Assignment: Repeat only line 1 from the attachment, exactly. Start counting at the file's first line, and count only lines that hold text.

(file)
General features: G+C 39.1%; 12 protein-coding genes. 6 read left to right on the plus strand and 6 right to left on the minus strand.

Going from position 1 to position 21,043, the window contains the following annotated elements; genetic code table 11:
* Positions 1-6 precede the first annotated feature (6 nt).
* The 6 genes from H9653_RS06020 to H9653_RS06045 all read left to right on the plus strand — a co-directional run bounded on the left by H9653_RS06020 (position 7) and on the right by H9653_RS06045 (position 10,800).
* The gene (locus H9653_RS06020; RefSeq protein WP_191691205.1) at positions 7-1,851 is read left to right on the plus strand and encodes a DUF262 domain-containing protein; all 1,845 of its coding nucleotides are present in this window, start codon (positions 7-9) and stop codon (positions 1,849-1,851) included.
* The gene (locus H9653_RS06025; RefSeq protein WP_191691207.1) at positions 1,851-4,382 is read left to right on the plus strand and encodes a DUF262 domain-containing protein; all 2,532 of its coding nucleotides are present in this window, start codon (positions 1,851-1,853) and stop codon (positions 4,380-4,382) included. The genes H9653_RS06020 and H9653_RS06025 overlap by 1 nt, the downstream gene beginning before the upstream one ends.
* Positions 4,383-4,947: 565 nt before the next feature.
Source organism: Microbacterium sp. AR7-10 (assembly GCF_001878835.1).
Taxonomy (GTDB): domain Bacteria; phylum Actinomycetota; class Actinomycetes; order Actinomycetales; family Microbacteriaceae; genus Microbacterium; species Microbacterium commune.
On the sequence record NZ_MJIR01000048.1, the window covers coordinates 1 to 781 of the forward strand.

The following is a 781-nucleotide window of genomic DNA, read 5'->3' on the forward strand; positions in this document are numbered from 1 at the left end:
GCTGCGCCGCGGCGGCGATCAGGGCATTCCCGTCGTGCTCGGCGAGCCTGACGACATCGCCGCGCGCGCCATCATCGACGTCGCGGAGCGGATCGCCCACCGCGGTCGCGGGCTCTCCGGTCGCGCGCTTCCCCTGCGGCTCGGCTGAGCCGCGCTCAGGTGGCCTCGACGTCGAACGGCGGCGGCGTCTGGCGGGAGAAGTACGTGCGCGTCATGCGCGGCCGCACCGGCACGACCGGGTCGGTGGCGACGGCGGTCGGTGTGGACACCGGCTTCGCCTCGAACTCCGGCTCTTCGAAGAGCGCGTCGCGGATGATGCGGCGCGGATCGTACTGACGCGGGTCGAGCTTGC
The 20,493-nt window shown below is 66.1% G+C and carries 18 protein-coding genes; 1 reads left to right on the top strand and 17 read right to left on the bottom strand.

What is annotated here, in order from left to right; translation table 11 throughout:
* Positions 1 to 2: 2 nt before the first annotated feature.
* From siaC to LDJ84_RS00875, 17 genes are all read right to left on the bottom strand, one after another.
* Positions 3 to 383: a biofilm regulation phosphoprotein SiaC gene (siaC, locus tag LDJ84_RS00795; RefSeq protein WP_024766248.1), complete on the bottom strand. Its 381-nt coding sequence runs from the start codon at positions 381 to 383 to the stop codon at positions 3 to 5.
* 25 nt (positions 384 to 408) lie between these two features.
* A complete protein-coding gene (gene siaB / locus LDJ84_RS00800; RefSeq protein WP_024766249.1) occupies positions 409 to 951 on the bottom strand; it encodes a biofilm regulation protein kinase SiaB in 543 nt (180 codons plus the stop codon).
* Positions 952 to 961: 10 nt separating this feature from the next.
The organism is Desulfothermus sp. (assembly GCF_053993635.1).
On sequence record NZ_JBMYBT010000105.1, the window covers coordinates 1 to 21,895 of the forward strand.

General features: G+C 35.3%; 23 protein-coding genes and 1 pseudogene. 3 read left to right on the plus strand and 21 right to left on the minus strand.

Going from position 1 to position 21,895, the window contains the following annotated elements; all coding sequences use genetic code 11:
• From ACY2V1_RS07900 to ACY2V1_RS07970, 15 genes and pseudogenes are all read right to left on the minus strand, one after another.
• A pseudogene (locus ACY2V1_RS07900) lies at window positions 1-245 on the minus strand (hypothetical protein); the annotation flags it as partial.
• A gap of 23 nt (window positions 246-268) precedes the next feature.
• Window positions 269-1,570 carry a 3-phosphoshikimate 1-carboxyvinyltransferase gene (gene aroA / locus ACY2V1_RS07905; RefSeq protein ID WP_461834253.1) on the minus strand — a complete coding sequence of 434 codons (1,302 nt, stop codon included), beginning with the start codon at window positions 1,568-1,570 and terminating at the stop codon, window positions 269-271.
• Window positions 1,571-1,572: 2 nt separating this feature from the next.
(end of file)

General features: G+C 39.1%; 12 protein-coding genes. 6 read left to right on the plus strand and 6 right to left on the minus strand.